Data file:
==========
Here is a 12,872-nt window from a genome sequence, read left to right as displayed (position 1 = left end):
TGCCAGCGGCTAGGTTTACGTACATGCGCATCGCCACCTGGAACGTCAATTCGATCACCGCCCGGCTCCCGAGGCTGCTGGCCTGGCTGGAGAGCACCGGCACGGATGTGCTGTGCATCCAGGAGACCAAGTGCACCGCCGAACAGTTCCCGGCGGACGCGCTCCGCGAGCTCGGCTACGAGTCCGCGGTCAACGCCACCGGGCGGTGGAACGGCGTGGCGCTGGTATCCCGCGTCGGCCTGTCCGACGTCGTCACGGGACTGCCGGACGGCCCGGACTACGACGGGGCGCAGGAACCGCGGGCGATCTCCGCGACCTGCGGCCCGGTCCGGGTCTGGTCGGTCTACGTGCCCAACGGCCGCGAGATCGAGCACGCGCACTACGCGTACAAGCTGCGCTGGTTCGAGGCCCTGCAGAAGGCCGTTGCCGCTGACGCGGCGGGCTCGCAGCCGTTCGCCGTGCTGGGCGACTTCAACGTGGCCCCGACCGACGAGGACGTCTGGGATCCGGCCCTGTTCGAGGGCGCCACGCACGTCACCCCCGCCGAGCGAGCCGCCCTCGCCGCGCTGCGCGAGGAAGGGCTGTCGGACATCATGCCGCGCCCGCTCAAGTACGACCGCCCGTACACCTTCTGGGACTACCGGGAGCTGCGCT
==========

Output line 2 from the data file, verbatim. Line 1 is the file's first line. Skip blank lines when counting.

TGCCAGCGGCTAGGTTTACGTACATGCGCATCGCCACCTGGAACGTCAATTCGATCACCGCCCGGCTCCCGAGGCTGCTGGCCTGGCTGGAGAGCACCGGCACGGATGTGCTGTGCATCCAGGAGACCAAGTGCACCGCCGAACAGTTCCCGGCGGACGCGCTCCGCGAGCTCGGCTACGAGTCCGCGGTCAACGCCACCGGGCGGTGGAACGGCGTGGCGCTGGTATCCCGCGTCGGCCTGTCCGACGTCGTCACGGGACTGCCGGACGGCCCGGACTACGACGGGGCGCAGGAACCGCGGGCGATCTCCGCGACCTGCGGCCCGGTCCGGGTCTGGTCGGTCTACGTGCCCAACGGCCGCGAGATCGAGCACGCGCACTACGCGTACAAGCTGCGCTGGTTCGAGGCCCTGCAGAAGGCCGTTGCCGCTGACGCGGCGGGCTCGCAGCCGTTCGCCGTGCTGGGCGACTTCAACGTGGCCCCGACCGACGAGGACGTCTGGGATCCGGCCCTGTTCGAGGGCGCCACGCACGTCACCCCCGCCGAGCGAGCCGCCCTCGCCGCGCTGCGCGAGGAAGGGCTGTCGGACATCATGCCGCGCCCGCTCAAGTACGACCGCCCGTACACCTTCTGGGACTACCGGGAGCTGCGCT